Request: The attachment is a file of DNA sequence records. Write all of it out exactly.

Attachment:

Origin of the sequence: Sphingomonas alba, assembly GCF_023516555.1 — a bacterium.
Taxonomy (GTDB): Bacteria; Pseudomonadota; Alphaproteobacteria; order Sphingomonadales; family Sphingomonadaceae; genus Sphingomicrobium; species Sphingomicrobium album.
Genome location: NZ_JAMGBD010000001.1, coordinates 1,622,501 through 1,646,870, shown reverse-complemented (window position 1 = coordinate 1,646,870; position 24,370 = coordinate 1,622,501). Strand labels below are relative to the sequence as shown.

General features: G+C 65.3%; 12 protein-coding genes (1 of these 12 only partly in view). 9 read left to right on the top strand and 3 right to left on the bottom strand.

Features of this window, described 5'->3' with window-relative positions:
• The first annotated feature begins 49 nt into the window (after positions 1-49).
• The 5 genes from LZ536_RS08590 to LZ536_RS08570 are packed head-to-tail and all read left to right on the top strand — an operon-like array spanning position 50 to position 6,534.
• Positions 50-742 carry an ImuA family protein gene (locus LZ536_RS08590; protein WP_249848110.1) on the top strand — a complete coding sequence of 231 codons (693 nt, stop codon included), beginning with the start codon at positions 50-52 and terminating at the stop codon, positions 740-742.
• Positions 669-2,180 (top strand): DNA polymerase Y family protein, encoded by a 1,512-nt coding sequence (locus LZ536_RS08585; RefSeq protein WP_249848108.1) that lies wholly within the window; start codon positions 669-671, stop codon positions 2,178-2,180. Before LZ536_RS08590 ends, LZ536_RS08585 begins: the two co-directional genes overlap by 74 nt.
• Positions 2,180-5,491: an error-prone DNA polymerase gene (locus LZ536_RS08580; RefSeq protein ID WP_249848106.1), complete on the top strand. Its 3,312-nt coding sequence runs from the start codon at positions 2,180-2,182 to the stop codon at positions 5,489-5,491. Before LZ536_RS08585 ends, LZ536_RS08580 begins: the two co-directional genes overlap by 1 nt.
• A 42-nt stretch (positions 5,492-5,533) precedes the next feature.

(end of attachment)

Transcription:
Origin of the sequence: Sphingomonas alba, assembly GCF_023516555.1 — a bacterium.
Taxonomy (GTDB): Bacteria; Pseudomonadota; Alphaproteobacteria; order Sphingomonadales; family Sphingomonadaceae; genus Sphingomicrobium; species Sphingomicrobium album.
Genome location: NZ_JAMGBD010000001.1, coordinates 1,622,501 through 1,646,870, shown reverse-complemented (window position 1 = coordinate 1,646,870; position 24,370 = coordinate 1,622,501). Strand labels below are relative to the sequence as shown.

General features: G+C 65.3%; 12 protein-coding genes (1 of these 12 only partly in view). 9 read left to right on the top strand and 3 right to left on the bottom strand.

Features of this window, described 5'->3' with window-relative positions:
• The first annotated feature begins 49 nt into the window (after positions 1-49).
• The 5 genes from LZ536_RS08590 to LZ536_RS08570 are packed head-to-tail and all read left to right on the top strand — an operon-like array spanning position 50 to position 6,534.
• Positions 50-742 carry an ImuA family protein gene (locus LZ536_RS08590; protein WP_249848110.1) on the top strand — a complete coding sequence of 231 codons (693 nt, stop codon included), beginning with the start codon at positions 50-52 and terminating at the stop codon, positions 740-742.
• Positions 669-2,180 (top strand): DNA polymerase Y family protein, encoded by a 1,512-nt coding sequence (locus LZ536_RS08585; RefSeq protein WP_249848108.1) that lies wholly within the window; start codon positions 669-671, stop codon positions 2,178-2,180. Before LZ536_RS08590 ends, LZ536_RS08585 begins: the two co-directional genes overlap by 74 nt.
• Positions 2,180-5,491: an error-prone DNA polymerase gene (locus LZ536_RS08580; RefSeq protein ID WP_249848106.1), complete on the top strand. Its 3,312-nt coding sequence runs from the start codon at positions 2,180-2,182 to the stop codon at positions 5,489-5,491. Before LZ536_RS08585 ends, LZ536_RS08580 begins: the two co-directional genes overlap by 1 nt.
• A 42-nt stretch (positions 5,492-5,533) precedes the next feature.